Behind the science: How echo-location works

To use echo-location efficiently it takes many hours of practice and a huge amount of determination but in the space of just half an hour Visibility’s Alex Campbell was able to teach me the basics of how it works.

The first thing you have to learn is how to produce a decent tongue click. Place your tongue on the roof of your mouth, just behind your front teeth and create a suction vacuum. When that vacuum breaks, it should emit a short sharp click.

Echo-location tends to come easiest to people whose sight is completely impaired.

It’s often hard for sighted people to concentrate on just using their ears. Partially-sighted people are also, understandably, taught to make the most of what vision they have left so echo-location can take extra work.

To help me forget about what I was seeing with my eyes, Alex gave me a blindfold which helped filter out any distractions.

Human ears are incredibly sophisticated. In fact we hear much better than we see. Unlike many animals, our eyes can’t take in infra-red or ultra-violet. But our ears can cope with around ten octaves. Place yourself in what you think is a completely silent room and you will in fact notice that we’re never in silence – if the room is quiet enough you should be able to hear your heart beating.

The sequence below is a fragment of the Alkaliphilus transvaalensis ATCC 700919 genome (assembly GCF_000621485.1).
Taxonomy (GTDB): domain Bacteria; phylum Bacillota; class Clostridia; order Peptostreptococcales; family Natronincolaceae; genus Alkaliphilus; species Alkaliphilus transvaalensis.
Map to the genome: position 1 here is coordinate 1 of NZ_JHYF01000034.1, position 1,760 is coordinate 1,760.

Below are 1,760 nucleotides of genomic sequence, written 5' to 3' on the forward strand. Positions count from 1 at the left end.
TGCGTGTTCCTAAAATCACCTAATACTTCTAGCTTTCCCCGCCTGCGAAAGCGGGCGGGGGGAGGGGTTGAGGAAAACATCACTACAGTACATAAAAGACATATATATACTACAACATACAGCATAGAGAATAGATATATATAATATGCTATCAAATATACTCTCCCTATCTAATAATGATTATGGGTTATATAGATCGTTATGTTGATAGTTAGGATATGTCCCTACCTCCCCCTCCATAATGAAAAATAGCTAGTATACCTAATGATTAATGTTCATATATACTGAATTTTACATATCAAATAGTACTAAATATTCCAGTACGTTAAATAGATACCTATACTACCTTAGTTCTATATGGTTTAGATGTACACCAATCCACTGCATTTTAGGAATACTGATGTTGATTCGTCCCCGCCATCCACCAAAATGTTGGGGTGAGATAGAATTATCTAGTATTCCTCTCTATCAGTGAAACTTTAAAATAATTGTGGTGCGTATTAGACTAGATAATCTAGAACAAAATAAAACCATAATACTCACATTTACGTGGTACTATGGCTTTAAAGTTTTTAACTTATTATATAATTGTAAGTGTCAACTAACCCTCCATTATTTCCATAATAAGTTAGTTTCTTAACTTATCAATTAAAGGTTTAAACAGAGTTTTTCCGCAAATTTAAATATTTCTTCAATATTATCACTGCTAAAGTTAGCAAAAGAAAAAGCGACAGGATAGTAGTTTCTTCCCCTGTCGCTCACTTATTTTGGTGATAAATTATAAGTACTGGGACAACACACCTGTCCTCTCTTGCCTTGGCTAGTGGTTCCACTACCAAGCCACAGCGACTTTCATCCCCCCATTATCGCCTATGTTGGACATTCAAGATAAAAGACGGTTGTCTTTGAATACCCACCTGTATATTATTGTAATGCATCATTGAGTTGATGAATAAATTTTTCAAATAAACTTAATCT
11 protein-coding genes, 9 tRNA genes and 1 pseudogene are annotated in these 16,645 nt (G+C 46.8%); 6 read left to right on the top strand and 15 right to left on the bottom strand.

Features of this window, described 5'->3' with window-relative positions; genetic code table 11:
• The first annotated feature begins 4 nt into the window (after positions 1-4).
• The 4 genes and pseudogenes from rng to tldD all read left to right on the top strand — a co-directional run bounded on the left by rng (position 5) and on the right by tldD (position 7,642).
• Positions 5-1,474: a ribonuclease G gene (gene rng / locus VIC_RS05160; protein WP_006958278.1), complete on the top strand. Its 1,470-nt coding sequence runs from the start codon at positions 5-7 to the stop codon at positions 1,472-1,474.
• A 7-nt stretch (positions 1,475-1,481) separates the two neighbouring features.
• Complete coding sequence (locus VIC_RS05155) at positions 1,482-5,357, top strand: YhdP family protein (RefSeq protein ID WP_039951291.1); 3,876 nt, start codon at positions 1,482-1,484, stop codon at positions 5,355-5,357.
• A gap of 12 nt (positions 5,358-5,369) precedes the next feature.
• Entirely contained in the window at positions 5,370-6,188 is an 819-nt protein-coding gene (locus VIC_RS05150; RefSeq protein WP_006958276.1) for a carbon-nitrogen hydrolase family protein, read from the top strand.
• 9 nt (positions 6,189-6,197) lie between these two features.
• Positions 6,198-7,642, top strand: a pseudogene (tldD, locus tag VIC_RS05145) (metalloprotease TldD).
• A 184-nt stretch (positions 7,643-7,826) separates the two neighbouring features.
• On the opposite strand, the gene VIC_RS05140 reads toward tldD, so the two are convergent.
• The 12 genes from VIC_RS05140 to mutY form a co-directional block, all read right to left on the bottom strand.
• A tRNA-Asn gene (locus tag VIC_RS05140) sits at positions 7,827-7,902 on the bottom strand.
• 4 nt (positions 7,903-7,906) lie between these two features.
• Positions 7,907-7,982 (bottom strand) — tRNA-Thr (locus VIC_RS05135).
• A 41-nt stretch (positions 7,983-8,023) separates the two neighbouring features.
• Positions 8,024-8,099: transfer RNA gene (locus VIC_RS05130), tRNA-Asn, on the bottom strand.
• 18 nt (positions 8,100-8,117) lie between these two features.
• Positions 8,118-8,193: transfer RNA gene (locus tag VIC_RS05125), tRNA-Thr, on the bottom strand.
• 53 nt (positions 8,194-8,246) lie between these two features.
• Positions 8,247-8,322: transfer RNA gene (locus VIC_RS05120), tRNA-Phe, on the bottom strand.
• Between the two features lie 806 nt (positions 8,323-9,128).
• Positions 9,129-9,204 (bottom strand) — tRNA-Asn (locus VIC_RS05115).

The first object we tried to find using the clicks was a flat, plastic tea tray which every so often Alex would place in front of my face. I would emit clicks every couple of seconds and my task was to grab the tray when I thought it was in front of me.

Amazingly it worked almost every time. It’s difficult for sighted people to describe sounds in detail – it’s something we’re simply not used to doing. Part of what an echo-location instructor teaches you is the language of trying to understand what you hear.

But all I can say is that every time the tray was placed in front of me the sound changed and somehow I knew it was there.

Next we tried a solid wall. I had to walk towards the wall and stop without bumping into it. Unlike the tray I struggled to find the wall. So instead we tried walking into the corner of a room and that was much easier. With the sounds waves bouncing off two surfaces, it was much easier to spot when the wall was close.

Next I was told to walk alongside a wall and find the opening in a door. Again this was relatively simple to do. We then walked from a large room into a small room where the sound change, unsurprisingly, was particularly pronounced.

After that it’s simply a case of trial and error and learning to master as many sounds as possible. That’s when the hard work really begins.

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